Initial Impressions - 10 out of 10.
The first impression when a pen arrives is all about the box, in my case it's the biggest piece of presentation eye-candy that I have encountered during my 30 plus years of pen collecting. I acquired this pen from Bill Riepl's clearance sale about four months ago (and with a little help from a treasured friend on the forum).
First off we have the outer layer, plain and understated:
This gives way to the rather magnificent inner box:
Which in turn, houses the main event:
The package includes a handmade cigar, a bottle of CS ink, a small volume of "Quotable Churchill" and the paperwork. As packages go, this one hits the spot as well as anything that is designed to appeal to more than just one person can. Attention to detail is evident at each layer of the reveal.
Appearance and Finish – 10 out of 10.
I really like the slightly conservative appearance of the Claret finish and the effect that different light conditions have on it, the silver furnishings on this pen add to the overall look and I prefer them to gold. It makes a statement but whispers it in an authoritative yet reassuring sotto voce rather than screaming "Look At Me". It is one of those pens that when used will earn you an instant double-take from people who are in the room. I was at a conference in Bristol yesterday and amongst the sea of disposable ballpoints in the lecture theatre, the Churchill seemed to speak rather eloquently. I am not entirely sure whether the woman behind me gasped in awe when I started taking notes or whether it was the PowerPoint slide of the revised timescales for the project we were working on, but will give the CS Churchill the benefit of the doubt on this occasion.
Design, Size and Weight - 10 out of 10.
Despite having fairly slender hands, I am not a small man and not of a slight build (6 feet 2 inches tall in the old money or 186 cm in the new currency). Even with that apparent mismatch this pen is the perfect size for me. My ideal choice of size is for the medium to large of the Danitrios (the Densho and Takumi rather than the Mikado or Genkai), the MB 146 or 149 and the Waterman Edson. The girth, weight and balance of the Churchill are fantastic (I do not post the cap) and writing for extended periods is no problem at all.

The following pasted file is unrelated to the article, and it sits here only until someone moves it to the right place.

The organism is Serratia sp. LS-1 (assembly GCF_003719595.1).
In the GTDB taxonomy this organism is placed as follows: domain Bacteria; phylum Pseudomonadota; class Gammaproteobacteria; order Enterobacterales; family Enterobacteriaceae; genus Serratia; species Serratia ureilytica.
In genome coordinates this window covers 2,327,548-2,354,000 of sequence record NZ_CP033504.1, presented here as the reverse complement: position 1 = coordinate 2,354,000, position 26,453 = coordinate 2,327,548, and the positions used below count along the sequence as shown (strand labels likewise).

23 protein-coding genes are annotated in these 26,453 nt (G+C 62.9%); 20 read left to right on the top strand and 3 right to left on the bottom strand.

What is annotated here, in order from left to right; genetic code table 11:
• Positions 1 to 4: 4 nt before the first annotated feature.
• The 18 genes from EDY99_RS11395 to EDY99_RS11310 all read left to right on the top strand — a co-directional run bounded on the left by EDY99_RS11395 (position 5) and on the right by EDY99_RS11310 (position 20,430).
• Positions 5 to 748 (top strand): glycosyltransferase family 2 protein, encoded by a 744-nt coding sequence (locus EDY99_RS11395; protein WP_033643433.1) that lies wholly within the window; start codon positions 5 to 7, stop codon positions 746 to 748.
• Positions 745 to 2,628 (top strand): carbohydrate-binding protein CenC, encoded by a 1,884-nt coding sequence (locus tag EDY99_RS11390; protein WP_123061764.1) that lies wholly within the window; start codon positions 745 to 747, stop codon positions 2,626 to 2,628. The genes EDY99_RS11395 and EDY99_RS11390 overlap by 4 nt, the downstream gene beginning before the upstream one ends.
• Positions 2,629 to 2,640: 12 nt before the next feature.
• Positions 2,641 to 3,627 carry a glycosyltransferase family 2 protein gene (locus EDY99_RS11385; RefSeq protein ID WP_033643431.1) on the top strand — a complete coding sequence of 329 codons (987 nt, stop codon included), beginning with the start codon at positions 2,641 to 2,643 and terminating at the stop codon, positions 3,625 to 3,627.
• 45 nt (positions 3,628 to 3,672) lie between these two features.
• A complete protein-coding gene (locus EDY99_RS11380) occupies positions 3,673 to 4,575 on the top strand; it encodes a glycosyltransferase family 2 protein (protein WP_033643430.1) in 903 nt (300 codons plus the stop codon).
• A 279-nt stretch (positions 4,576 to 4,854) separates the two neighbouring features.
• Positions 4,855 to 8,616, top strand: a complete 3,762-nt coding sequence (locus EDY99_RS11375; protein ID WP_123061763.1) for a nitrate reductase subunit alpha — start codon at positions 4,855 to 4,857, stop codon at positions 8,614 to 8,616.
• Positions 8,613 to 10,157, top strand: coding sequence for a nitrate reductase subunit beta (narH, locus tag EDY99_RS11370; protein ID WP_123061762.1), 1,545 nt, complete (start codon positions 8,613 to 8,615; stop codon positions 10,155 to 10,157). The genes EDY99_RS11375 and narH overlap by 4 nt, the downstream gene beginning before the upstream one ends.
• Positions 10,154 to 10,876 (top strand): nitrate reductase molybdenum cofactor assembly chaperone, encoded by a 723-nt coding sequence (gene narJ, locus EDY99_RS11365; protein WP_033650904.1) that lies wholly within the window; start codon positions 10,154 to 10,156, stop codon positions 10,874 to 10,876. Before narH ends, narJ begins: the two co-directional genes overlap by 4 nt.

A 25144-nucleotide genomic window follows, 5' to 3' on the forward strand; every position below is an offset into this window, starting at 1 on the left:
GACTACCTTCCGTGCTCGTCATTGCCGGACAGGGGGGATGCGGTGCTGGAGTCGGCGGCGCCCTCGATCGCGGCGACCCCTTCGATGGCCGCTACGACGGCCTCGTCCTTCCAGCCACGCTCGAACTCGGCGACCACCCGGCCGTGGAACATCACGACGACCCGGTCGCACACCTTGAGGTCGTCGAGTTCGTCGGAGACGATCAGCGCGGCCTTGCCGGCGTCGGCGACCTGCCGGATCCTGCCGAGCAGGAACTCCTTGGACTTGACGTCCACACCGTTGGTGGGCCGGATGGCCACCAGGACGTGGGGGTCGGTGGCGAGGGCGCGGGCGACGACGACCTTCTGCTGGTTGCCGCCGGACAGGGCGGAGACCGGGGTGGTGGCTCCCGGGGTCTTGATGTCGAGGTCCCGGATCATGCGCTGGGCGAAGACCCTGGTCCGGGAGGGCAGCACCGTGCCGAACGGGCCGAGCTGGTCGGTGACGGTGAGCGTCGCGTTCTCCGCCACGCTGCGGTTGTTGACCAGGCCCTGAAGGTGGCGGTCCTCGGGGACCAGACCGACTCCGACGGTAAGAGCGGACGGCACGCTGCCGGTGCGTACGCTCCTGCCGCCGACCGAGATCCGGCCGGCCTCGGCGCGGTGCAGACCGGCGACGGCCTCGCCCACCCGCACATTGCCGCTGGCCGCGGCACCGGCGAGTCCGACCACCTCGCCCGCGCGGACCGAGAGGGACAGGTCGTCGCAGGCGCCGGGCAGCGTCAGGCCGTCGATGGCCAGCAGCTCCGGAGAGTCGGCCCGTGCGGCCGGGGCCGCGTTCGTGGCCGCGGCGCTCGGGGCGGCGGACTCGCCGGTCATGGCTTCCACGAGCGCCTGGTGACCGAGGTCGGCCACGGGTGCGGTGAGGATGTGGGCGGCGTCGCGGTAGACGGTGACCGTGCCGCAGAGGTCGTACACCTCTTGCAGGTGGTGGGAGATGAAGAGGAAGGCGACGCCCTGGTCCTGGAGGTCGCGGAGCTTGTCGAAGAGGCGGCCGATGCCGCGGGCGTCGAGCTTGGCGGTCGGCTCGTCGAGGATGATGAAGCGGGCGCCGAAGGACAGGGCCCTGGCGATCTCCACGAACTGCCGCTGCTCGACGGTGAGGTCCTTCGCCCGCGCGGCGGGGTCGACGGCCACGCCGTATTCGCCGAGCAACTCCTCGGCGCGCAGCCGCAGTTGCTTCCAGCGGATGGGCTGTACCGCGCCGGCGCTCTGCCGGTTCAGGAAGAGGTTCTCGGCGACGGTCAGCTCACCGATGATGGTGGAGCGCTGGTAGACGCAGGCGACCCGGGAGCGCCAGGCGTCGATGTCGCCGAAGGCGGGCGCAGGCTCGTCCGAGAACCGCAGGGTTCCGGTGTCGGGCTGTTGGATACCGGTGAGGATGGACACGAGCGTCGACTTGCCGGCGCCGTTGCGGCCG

For those who wish for such details, here are the weights and measures:
Weight Capped – 28.0 grams
Weight Uncapped – 16.9 grams
Length Capped – 14.6 cm
Length Uncapped – 13.9 cm
Length Posted – 18.0 cm
Barrel Diameter – 14.5 mm
Average Section Diameter – 11.5 mm
The Filling System – 9 out of 10.
In this particular pen it is a cartridge/converter. There are "purists" who will leave the room to be violently sick at this point, but as far as I am concerned it is a practical and eminently sensible solution. I can fill it from a bottle or I can use cartridges, I understand the allure that the piston filler or eyedropper have for some but I fail to see why it should cause a pen which is to be used in a working environment to be marked down. My only very slight concern is that my weapon of choice is the Italic Broad (IB) nib which means that I would have liked to see a greater ink capacity, however in a previous career that would have been viewed as a self-inflicted injury and the minor complaint treated with the disdain it so richly deserves. The pen is also available in some finishes as a lever-filler if that if the sort of option that will sway your decision as to whether or not to purchase.
The Nib – 10 out of 10.
The nib is not only one of the most attractive that is in the modern arsenal of the pen manufacturers, it is also (in my experience) one of the best. Previously I was totally besotted with the factory stub on my Danitrio Tamenuri Takumi, if this has not put it into second place, it has at least given it cause to lie awake at night wondering if it is still the "special one" in my life. It is a complete joy to write with; it can be left unused for a few days and will then start laying down a perfect line without skipping so much as a millimetre. The line, the degree of wetness and the responsiveness all seem to have been custom made for me (and all this from a factory nib that has not been tweaked in any way, shape or form).
Cost – 10 out of 10.
I managed to get this pen on a clearance sale from Bill Riepl and despite the Pound Sterling's recent attempts to align itself with the Zimbabwean Dollar it was still a great deal.
Overall – 59 out of 60
To say that this pen is a completely revelatory experience for me would be something of an understatement. I had long laboured under the misapprehension that Conway Stewart were just one of the brands that other people used when I was at school and was genuinely put off trying their products manufactured since the re-launch of the company. That mistake was entirely engendered by a false impression formed during my early years in the UK's educational system and that had simply stayed with me through ignorance on my part. This is a pen that can be used in pretty well any situation and that will set you apart from the crowd at meetings (and the meetings that I attend at my workplace are heavy with fountain pen users), it will give the MB crowd something to think about and spotting these beauties in the wild will be a new sub-hobby of mine.
In short I am completely won over by the CS Churchill and would recommend that anyone who gets the opportunity to try one out, should grab it with both hands.
Edited to conform to the 6 scoring categories suggested by Myu here...
Edited by I am not a number, 06 February 2009 - 02:05.